But even within the stock portion of your portfolio, there are differences that may affect your strategy of what to put where.
The most tax-efficient - that is, the lowest-taxed - stock investments are individual stocks that you buy and hold, rather than actively trade. That's because you get taxed on the dividends (if any) every year, but you don't get taxed on the capital gains until you sell.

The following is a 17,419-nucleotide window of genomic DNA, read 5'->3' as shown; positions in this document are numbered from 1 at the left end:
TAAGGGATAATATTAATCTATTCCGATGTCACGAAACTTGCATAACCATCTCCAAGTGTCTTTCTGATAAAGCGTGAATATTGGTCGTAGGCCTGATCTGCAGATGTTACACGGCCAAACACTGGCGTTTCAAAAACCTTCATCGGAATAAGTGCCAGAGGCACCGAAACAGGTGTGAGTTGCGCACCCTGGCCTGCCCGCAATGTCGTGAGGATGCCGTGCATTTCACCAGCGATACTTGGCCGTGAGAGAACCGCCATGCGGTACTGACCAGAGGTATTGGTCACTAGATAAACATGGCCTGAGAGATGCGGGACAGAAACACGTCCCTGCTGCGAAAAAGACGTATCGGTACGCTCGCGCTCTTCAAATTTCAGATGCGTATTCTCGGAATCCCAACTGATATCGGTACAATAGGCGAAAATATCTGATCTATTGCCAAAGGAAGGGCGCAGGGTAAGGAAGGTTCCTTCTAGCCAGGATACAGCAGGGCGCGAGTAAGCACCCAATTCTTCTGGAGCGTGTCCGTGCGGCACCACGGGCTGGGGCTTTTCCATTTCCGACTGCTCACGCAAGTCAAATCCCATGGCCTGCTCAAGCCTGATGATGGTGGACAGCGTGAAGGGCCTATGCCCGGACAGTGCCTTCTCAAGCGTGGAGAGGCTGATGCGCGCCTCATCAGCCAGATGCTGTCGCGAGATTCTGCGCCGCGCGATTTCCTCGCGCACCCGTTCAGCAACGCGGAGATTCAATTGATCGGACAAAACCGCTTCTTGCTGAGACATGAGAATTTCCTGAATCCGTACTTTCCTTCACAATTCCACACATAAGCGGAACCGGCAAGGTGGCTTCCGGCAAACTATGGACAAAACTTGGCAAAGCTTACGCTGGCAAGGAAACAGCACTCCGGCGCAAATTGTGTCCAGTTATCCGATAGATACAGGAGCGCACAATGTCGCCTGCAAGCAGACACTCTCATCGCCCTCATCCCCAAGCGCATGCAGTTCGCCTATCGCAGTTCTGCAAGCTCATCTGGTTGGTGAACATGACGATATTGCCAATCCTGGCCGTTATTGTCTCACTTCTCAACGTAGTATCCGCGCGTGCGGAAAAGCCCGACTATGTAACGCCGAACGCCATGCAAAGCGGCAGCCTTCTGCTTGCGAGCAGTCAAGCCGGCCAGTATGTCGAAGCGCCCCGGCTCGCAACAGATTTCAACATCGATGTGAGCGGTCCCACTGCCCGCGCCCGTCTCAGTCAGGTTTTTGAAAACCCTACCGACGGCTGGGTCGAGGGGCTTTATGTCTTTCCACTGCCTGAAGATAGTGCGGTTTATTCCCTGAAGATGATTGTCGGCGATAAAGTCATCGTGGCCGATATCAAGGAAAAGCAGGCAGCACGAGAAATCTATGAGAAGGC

The second most tax-efficient kind of stock investment is a stock index fund or stock index ETF. That's because index funds trade stocks relatively infrequently, racking up fewer "realized gains" than actively managed funds do.
The least tax-efficient kind of stock investment is an actively managed stock fund.
So let's say that you've already put all your bonds and bond funds in your 401(k) and IRA, and still have room to put some stocks or stock funds there. If you have any actively managed stock funds, move them there first. Next, move your index funds or ETFs. Lastly, move your individual stocks that you plan to hold for a long time.